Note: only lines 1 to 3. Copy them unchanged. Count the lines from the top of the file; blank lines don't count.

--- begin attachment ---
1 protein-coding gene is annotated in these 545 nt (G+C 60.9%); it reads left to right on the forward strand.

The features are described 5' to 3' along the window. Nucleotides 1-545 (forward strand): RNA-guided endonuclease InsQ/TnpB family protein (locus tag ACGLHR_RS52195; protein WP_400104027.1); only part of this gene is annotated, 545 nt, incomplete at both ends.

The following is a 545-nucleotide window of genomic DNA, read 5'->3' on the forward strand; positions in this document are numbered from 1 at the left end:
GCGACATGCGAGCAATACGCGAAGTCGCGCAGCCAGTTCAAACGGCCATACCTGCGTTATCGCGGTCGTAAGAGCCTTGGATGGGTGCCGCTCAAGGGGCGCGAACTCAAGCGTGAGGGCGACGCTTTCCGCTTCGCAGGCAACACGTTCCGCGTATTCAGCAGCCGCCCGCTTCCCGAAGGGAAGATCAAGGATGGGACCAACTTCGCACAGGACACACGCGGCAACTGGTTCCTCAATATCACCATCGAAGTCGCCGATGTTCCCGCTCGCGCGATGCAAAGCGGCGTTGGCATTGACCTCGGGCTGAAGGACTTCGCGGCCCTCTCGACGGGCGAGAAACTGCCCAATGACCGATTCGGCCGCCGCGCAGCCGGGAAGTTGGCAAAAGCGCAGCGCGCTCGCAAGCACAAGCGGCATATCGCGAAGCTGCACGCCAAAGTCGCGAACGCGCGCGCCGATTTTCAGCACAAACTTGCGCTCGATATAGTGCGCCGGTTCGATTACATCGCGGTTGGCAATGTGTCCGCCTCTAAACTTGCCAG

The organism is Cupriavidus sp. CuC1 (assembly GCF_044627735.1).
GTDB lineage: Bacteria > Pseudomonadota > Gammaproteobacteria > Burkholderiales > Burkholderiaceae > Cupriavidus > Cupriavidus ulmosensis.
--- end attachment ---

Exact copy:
1 protein-coding gene is annotated in these 545 nt (G+C 60.9%); it reads left to right on the forward strand.

The features are described 5' to 3' along the window. Nucleotides 1-545 (forward strand): RNA-guided endonuclease InsQ/TnpB family protein (locus tag ACGLHR_RS52195; protein WP_400104027.1); only part of this gene is annotated, 545 nt, incomplete at both ends.

The following is a 545-nucleotide window of genomic DNA, read 5'->3' on the forward strand; positions in this document are numbered from 1 at the left end: